The most significant findings were that being outside in nature for 20 minutes a day was enough to boost feelings of vitality
Spending just 20 minutes a day in the park is enough to significantly boost vitality and energy levels, researchers have found.

Being outside in nature makes people feel more alive and could be important for mental and physical health, studies have shown.

A series of experiments conducted on college students in America has shown that the boost in well being comes from being outside, rather than the effect of physical exercise or socializing with others.

Lead author, Richard Ryan, professor of psychology, psychiatry, and education at the University of Rochester, in New York, said:
"Nature is fuel for the soul.

"Often when we feel depleted we reach for a cup of coffee, but research suggests a better way to get energized is to connect with nature.

"Research has shown that people with a greater sense of vitality don't just have more energy for things they want to do, they are also more resilient to physical illnesses. One of the pathways to health may be to spend more time in natural settings."
The experiments published in the Journal of Environmental Psychology involved over 500 students.

Participants were led on a 15-minute walk through indoor hallways or along a tree-lined river path. In another, the undergraduates viewed photographic scenes of buildings or landscapes. A third experiment required students to imagine themselves in a variety of situations both active and sedentary, inside and out, and with and without others.

Two final experiments tracked participants' moods and energy levels throughout the day using diary entries. Over either four days or two weeks, students recorded their exercise, social interactions, time spent outside, and exposure to natural environments, including plants and windows.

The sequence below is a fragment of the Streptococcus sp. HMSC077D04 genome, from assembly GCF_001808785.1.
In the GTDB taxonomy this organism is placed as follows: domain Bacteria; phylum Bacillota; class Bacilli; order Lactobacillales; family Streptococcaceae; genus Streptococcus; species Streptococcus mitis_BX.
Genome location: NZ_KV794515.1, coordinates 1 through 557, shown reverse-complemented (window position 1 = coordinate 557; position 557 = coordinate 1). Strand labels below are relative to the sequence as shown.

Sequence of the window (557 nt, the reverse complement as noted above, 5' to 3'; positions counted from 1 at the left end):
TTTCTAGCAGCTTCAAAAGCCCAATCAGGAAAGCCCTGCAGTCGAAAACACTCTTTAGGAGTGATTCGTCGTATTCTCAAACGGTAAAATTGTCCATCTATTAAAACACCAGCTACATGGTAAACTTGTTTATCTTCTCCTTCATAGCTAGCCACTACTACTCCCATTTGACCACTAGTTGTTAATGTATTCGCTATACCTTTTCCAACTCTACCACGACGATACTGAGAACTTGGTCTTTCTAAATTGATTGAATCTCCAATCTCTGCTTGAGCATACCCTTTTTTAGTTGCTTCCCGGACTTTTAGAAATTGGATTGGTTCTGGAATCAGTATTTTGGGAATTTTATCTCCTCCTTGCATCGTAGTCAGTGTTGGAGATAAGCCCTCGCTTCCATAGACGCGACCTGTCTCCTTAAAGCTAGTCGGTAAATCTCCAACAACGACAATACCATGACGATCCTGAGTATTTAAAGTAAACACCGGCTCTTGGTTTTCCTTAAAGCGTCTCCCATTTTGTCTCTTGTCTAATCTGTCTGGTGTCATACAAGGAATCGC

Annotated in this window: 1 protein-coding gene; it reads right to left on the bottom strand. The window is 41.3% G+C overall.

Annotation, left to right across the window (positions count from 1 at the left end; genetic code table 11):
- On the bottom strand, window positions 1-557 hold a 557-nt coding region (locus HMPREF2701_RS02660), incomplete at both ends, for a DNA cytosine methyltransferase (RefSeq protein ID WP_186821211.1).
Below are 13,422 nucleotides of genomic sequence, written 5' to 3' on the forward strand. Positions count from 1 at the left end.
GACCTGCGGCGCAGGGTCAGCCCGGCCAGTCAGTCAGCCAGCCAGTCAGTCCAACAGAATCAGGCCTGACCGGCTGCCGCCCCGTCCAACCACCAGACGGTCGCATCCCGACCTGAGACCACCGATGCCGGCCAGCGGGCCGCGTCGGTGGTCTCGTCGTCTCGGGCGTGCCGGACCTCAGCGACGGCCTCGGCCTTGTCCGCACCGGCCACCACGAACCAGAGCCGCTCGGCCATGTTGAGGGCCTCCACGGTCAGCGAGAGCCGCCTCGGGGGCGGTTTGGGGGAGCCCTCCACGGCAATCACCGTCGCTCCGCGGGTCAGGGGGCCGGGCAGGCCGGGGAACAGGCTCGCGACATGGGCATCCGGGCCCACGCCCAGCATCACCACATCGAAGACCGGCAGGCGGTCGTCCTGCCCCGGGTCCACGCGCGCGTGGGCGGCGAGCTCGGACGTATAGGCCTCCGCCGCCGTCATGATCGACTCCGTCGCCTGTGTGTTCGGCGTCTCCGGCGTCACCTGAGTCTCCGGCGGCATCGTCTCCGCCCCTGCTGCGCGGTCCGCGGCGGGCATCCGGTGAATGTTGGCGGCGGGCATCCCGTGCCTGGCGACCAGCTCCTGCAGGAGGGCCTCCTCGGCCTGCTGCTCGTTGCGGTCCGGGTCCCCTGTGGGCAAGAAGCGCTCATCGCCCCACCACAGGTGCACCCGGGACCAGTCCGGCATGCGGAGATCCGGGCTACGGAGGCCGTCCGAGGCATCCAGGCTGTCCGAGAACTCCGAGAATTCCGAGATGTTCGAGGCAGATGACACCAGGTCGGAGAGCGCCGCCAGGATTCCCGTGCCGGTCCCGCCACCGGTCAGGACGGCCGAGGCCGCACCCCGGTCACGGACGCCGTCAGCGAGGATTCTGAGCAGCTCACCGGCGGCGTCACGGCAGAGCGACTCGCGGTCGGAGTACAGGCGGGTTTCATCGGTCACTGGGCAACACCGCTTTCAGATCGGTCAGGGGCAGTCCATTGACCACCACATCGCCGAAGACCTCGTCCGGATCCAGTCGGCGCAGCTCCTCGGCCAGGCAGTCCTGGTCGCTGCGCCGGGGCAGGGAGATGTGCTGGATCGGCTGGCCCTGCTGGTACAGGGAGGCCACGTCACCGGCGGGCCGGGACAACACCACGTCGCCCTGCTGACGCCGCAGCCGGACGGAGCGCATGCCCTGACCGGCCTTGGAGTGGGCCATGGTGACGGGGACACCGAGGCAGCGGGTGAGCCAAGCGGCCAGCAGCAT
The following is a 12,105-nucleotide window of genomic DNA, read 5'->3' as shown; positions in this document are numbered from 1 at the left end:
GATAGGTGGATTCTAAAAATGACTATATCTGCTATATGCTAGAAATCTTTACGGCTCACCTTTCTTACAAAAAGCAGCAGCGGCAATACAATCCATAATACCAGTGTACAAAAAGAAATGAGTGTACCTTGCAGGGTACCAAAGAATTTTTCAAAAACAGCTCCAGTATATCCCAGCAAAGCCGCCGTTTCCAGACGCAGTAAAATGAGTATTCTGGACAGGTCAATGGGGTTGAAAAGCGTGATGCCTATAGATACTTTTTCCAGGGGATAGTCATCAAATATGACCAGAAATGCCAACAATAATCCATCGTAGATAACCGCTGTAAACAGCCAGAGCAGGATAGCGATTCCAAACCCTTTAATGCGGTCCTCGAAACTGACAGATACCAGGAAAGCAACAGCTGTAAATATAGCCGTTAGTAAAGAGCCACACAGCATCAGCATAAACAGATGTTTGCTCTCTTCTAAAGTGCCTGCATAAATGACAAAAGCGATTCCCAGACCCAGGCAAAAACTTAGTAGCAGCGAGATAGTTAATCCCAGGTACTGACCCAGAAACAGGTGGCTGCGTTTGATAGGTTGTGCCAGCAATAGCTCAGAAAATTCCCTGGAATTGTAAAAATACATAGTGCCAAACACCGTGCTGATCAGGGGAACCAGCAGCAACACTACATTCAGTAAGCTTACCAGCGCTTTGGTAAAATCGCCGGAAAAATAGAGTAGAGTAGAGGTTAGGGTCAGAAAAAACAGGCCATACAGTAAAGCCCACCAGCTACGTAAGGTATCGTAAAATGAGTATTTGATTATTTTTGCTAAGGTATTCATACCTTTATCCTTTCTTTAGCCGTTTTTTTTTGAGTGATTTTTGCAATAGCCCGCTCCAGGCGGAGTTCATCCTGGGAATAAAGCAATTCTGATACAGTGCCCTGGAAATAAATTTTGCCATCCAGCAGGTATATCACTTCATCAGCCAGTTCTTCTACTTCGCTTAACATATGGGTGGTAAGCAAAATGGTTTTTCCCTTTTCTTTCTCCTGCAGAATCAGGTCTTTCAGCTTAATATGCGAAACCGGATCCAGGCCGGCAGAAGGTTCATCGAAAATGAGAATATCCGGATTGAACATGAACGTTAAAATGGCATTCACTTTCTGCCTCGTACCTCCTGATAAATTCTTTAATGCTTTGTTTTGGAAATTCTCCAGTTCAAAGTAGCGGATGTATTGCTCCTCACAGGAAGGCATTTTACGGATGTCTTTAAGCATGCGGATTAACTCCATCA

And that sense of increased vitality exists above and beyond the energizing effects of physical activity and social interaction that are often associated with our forays into the natural world, the studies show.

All the results showed the students consistently felt more energetic when they spent time in natural settings or just imagined themselves in such situations.

The most significant findings were that being outside in nature for 20 minutes a day was enough to boost feelings of vitality.

Prof Ryan added:
"We have a natural connection with living things.

"Nature is something within which we flourish, so having it be more a part of our lives is critical, especially when we live and work in built environments."
He said these studies underscore the importance of having access to parks and natural surroundings and of incorporating natural elements into our buildings through windows and indoor plants.